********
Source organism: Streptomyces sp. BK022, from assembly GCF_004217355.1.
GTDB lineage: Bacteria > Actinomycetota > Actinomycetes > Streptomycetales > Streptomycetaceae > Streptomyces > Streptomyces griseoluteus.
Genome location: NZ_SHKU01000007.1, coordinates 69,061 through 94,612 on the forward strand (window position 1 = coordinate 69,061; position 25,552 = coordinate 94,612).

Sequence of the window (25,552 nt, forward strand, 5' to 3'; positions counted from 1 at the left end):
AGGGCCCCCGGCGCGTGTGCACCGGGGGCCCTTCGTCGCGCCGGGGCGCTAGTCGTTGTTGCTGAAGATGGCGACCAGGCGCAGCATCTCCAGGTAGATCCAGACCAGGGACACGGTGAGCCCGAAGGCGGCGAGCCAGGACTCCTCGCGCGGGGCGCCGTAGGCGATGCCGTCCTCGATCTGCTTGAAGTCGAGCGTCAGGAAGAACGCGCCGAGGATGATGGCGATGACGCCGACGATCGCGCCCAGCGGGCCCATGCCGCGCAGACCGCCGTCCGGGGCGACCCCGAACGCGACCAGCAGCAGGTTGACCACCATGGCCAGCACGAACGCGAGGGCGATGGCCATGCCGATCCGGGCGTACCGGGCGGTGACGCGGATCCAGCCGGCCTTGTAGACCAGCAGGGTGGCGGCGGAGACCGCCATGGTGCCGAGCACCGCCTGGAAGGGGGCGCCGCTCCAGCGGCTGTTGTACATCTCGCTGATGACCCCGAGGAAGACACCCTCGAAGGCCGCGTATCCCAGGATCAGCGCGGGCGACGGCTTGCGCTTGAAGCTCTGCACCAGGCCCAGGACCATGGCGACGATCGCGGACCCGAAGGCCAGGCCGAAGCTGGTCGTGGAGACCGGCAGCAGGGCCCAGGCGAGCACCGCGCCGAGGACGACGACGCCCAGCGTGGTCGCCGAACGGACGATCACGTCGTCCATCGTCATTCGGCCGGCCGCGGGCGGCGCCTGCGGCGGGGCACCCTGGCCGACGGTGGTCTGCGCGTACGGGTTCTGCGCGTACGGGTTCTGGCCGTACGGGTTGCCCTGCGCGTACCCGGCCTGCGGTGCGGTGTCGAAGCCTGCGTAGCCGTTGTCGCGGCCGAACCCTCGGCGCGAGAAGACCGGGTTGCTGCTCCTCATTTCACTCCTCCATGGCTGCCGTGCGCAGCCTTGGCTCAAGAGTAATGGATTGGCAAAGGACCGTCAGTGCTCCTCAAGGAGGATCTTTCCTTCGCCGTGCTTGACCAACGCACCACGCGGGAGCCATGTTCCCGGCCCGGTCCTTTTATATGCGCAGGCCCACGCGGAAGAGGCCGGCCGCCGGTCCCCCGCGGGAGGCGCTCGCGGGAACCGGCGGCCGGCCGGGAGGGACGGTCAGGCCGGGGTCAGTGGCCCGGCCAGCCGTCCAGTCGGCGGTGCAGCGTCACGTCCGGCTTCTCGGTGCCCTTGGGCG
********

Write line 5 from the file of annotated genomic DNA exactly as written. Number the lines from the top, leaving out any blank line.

AGGGCCCCCGGCGCGTGTGCACCGGGGGCCCTTCGTCGCGCCGGGGCGCTAGTCGTTGTTGCTGAAGATGGCGACCAGGCGCAGCATCTCCAGGTAGATCCAGACCAGGGACACGGTGAGCCCGAAGGCGGCGAGCCAGGACTCCTCGCGCGGGGCGCCGTAGGCGATGCCGTCCTCGATCTGCTTGAAGTCGAGCGTCAGGAAGAACGCGCCGAGGATGATGGCGATGACGCCGACGATCGCGCCCAGCGGGCCCATGCCGCGCAGACCGCCGTCCGGGGCGACCCCGAACGCGACCAGCAGCAGGTTGACCACCATGGCCAGCACGAACGCGAGGGCGATGGCCATGCCGATCCGGGCGTACCGGGCGGTGACGCGGATCCAGCCGGCCTTGTAGACCAGCAGGGTGGCGGCGGAGACCGCCATGGTGCCGAGCACCGCCTGGAAGGGGGCGCCGCTCCAGCGGCTGTTGTACATCTCGCTGATGACCCCGAGGAAGACACCCTCGAAGGCCGCGTATCCCAGGATCAGCGCGGGCGACGGCTTGCGCTTGAAGCTCTGCACCAGGCCCAGGACCATGGCGACGATCGCGGACCCGAAGGCCAGGCCGAAGCTGGTCGTGGAGACCGGCAGCAGGGCCCAGGCGAGCACCGCGCCGAGGACGACGACGCCCAGCGTGGTCGCCGAACGGACGATCACGTCGTCCATCGTCATTCGGCCGGCCGCGGGCGGCGCCTGCGGCGGGGCACCCTGGCCGACGGTGGTCTGCGCGTACGGGTTCTGCGCGTACGGGTTCTGGCCGTACGGGTTGCCCTGCGCGTACCCGGCCTGCGGTGCGGTGTCGAAGCCTGCGTAGCCGTTGTCGCGGCCGAACCCTCGGCGCGAGAAGACCGGGTTGCTGCTCCTCATTTCACTCCTCCATGGCTGCCGTGCGCAGCCTTGGCTCAAGAGTAATGGATTGGCAAAGGACCGTCAGTGCTCCTCAAGGAGGATCTTTCCTTCGCCGTGCTTGACCAACGCACCACGCGGGAGCCATGTTCCCGGCCCGGTCCTTTTATATGCGCAGGCCCACGCGGAAGAGGCCGGCCGCCGGTCCCCCGCGGGAGGCGCTCGCGGGAACCGGCGGCCGGCCGGGAGGGACGGTCAGGCCGGGGTCAGTGGCCCGGCCAGCCGTCCAGTCGGCGGTGCAGCGTCACGTCCGGCTTCTCGGTGCCCTTGGGCG